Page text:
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A bunch of flip-floppers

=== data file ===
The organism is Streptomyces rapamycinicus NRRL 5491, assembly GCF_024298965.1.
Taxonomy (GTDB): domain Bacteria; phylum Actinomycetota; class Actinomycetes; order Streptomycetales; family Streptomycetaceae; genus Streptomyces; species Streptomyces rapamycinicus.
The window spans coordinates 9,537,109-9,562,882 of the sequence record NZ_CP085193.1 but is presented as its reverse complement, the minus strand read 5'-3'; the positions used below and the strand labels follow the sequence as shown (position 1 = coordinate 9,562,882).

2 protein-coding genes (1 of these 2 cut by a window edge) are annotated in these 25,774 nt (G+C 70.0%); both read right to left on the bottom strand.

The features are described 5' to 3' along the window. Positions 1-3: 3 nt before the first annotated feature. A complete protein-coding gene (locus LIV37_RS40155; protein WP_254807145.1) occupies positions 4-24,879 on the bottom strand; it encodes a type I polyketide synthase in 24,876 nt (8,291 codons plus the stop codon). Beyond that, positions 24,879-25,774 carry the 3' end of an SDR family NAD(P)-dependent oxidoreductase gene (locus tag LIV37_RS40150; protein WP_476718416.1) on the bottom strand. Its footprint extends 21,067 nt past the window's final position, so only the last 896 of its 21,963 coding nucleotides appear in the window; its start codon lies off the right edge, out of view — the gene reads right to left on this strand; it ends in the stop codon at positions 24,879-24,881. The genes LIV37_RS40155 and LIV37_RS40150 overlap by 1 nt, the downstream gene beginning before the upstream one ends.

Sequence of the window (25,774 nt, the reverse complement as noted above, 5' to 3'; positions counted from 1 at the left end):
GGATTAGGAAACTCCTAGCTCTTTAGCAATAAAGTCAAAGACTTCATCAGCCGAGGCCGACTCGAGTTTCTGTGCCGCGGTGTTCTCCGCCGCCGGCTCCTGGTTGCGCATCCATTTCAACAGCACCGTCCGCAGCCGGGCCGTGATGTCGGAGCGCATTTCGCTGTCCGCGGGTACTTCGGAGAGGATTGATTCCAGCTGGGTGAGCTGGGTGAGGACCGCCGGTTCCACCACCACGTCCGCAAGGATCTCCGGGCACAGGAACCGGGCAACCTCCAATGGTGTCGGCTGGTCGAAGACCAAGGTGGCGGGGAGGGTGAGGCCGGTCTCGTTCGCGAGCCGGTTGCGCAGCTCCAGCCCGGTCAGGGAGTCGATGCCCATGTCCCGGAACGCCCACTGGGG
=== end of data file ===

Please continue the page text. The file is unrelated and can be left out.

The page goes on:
Flip-flopping in politics can be deadly for politicians. Just ask Temeki Tšolo about the energy contract with Fraser or Lesego Makgothi and Motsoahae Thabane about Western Sahara. Changing your stance can make you seem unprincipled and deceiving. But sometimes, politicians can get away with it, if it is done right. I have been concerned lately with the way some political leaders get away with flip-flopping. According to the Oxford Dictionary, flip-flop is a verb which means “to make an abrupt reversal of policy”. This week I want to look at a bunch of flip-floppers who think they are smarter than the electorate. I have never come across a political party that flip-flops like the All Basotho Convention (ABC). Is it okay to flip-flop as a Prime Minister or MP? Shouldn’t these people, at a certain age, have their basic ideology in place whether they are pro-Western Sahara’s independence, political party formations, human rights and workers’ rights? It seems that each election season, our politicians find out the hard way that their personal beliefs may not align with the voters they are courting. So they may flip or flop. This is the season for flip-flops — the political U-turns that politicians make when they need to change their positions. In my opinion politicians without principles flip-flop in their voting behaviour. In other words, they change their position on a given issue depending on how close they are to elections. For example, at one point the ABC-led government was in favour of the Transitional Justice Commission Bill but now their spokesperson Montoeli Masoetsa is speaking against the Bill, talking their usual rule of law rhetoric. I have noticed that ABC MPs follow the party line in the early stages of their term in office, but change position mid-term to serve their interests. Then when election time approaches they find something big to campaign on or apologise for their mistakes. This is a strategy used to maximise the chances of re-election. In this way, their flip-flop behaviour doesn’t affect the majority of voters, who don’t care about this issue but allows them to secure the vote of the minorities of single-minded voters. And since voters tend to have short memories and forget their politicians’ earlier positions, they can get away with this by targeting single-minded voters. As a result, a minority comes to play an important role versus a more apathetic majority. Then there are the unscrupulous political party leaders, like Thabane, who make screeching U-turns on pivotal issues to ride advantageous political winds. There is an art to the political flip-flop, and the ABC leader, Thabane, has mastered it. Depending on the issue, how it plays out will differ, but the key is always to make it genuine. He asked for forgiveness in 2006 from factory workers after forming a political party, blaming the then Prime Minister Pakalitha Mosisili. He had earlier instructed the police to shoot the workers during protests when he was Minister of Police. Thabane is a political waffler with no core convictions. It is rare that a politician stands up and says, “I changed my mind.” When they do, they do not always win. But Thabane got away with murder. His disciples like Tšolo, Lehlohonolo Moramotse, Prime Minister Moeketsi Majoro and Prof Nqosa Mahao have learned from the Master. Majoro recently launched a private sector-led Fund called Sesiu Sa Letsoele le beta Poho. A special purpose vehicle designed to fund acquisition and distribution of Covid–19 vaccine(s) that will augment the efforts made by government. But the Prime Minister and Minister of Health later fought this initiative. I later discovered that this flip-flopping came as a result of the government demanding from the fund, for them to deposit the money into the government purse. ABC members have perfected the art of flip-flopping. Though they might appear to change positions, they do so in a way that does not make them seem unreliable to their key stakeholders. But I am afraid stakeholders often see through their plans. It has come to my attention that some of the reliable clients of the duty-free alcohol are high ranking government officials. This was revealed after the South African government declared a handful of diplomats as persona non grata because of trading in the duty-free alcohol, therefore violating diplomatic privileges. Some of these diplomats made shocking revelations that high-ranking government officials benefited from the duty free alcohol. But those whose names were implicated denied ever being involved. In fact, Moramotse said he does not drink alcohol. The same Moramotse who was caught buying alcohol during the hard lock down when it was illegal to do so. It appears to me that flip-flopping is contagious. Thabane gave it to Professor Mahao. He is a fast learner. While working in South Africa, Mahao once confessed that Lesotho is not viable as a country and that it should be part of South Africa. But today he wants to be the Prime Minister of the same country. A year ago he spoke badly against the formation of new political parties and vowed never to form any political party. But when the ABC fired him from cabinet he formed his own political party. He has become a flip-flopper of note. In the current political landscape the charge of flip-flopping is the deadliest in politics. It is seen as a sign of lack of character. By contrast, a politician who does not change his or her mind, is considered to be of a higher calibre. Circumstances change for a lot of politicians and not all flip-flops are created equal. Voters take some of them in their stride. Politicians might never agree that what they say constitutes a flip-flop, but they all know that being seen as a flip-flopper is a very bad thing. We need to have a proper perspective and a sense of judgement so that we can discriminate between right and wrong. We need to discern between good and evil in every situation and all circumstances. This is what we want our children to be able to do for themselves so that they don’t get into trouble. Our children need to know that leaders can be principled. We need to constantly judge between truth and lies, and whether or not our confidence in other people might be betrayed. This ranges from our support of public politicians down to personal relationships. Ramahooana Matlosa